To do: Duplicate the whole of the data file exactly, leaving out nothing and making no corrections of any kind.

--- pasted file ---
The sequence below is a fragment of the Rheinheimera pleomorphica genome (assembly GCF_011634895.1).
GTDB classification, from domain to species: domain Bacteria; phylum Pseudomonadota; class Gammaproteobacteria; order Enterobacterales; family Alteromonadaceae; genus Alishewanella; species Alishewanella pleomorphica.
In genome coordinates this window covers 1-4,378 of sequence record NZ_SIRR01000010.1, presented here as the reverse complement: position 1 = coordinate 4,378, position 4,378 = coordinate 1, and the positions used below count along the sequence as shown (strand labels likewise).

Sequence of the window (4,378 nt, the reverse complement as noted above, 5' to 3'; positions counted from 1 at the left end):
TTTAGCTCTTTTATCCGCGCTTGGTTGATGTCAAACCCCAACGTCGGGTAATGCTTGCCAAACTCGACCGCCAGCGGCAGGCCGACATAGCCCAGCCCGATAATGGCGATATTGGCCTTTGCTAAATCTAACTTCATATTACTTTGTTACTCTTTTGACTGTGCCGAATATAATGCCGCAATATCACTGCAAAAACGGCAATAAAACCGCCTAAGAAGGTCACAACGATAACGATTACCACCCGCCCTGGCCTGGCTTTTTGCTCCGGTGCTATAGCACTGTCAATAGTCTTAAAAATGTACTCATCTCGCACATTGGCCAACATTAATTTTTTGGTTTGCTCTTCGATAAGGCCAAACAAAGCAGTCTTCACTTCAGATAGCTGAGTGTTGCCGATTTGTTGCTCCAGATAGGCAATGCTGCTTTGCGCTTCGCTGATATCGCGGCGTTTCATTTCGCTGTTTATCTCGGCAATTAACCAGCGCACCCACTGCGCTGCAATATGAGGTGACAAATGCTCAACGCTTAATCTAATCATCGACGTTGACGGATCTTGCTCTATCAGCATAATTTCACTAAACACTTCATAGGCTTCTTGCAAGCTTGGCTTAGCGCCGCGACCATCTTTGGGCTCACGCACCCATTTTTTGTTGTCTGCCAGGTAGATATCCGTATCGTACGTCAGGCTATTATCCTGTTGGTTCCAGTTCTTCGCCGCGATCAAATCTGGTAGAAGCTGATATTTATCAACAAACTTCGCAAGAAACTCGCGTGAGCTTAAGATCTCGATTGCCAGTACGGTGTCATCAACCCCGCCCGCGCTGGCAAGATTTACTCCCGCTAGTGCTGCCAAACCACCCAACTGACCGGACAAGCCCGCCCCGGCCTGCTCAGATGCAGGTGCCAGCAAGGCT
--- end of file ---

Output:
The sequence below is a fragment of the Rheinheimera pleomorphica genome (assembly GCF_011634895.1).
GTDB classification, from domain to species: domain Bacteria; phylum Pseudomonadota; class Gammaproteobacteria; order Enterobacterales; family Alteromonadaceae; genus Alishewanella; species Alishewanella pleomorphica.
In genome coordinates this window covers 1-4,378 of sequence record NZ_SIRR01000010.1, presented here as the reverse complement: position 1 = coordinate 4,378, position 4,378 = coordinate 1, and the positions used below count along the sequence as shown (strand labels likewise).

Sequence of the window (4,378 nt, the reverse complement as noted above, 5' to 3'; positions counted from 1 at the left end):
TTTAGCTCTTTTATCCGCGCTTGGTTGATGTCAAACCCCAACGTCGGGTAATGCTTGCCAAACTCGACCGCCAGCGGCAGGCCGACATAGCCCAGCCCGATAATGGCGATATTGGCCTTTGCTAAATCTAACTTCATATTACTTTGTTACTCTTTTGACTGTGCCGAATATAATGCCGCAATATCACTGCAAAAACGGCAATAAAACCGCCTAAGAAGGTCACAACGATAACGATTACCACCCGCCCTGGCCTGGCTTTTTGCTCCGGTGCTATAGCACTGTCAATAGTCTTAAAAATGTACTCATCTCGCACATTGGCCAACATTAATTTTTTGGTTTGCTCTTCGATAAGGCCAAACAAAGCAGTCTTCACTTCAGATAGCTGAGTGTTGCCGATTTGTTGCTCCAGATAGGCAATGCTGCTTTGCGCTTCGCTGATATCGCGGCGTTTCATTTCGCTGTTTATCTCGGCAATTAACCAGCGCACCCACTGCGCTGCAATATGAGGTGACAAATGCTCAACGCTTAATCTAATCATCGACGTTGACGGATCTTGCTCTATCAGCATAATTTCACTAAACACTTCATAGGCTTCTTGCAAGCTTGGCTTAGCGCCGCGACCATCTTTGGGCTCACGCACCCATTTTTTGTTGTCTGCCAGGTAGATATCCGTATCGTACGTCAGGCTATTATCCTGTTGGTTCCAGTTCTTCGCCGCGATCAAATCTGGTAGAAGCTGATATTTATCAACAAACTTCGCAAGAAACTCGCGTGAGCTTAAGATCTCGATTGCCAGTACGGTGTCATCAACCCCGCCCGCGCTGGCAAGATTTACTCCCGCTAGTGCTGCCAAACCACCCAACTGACCGGACAAGCCCGCCCCGGCCTGCTCAGATGCAGGTGCCAGCAAGGCT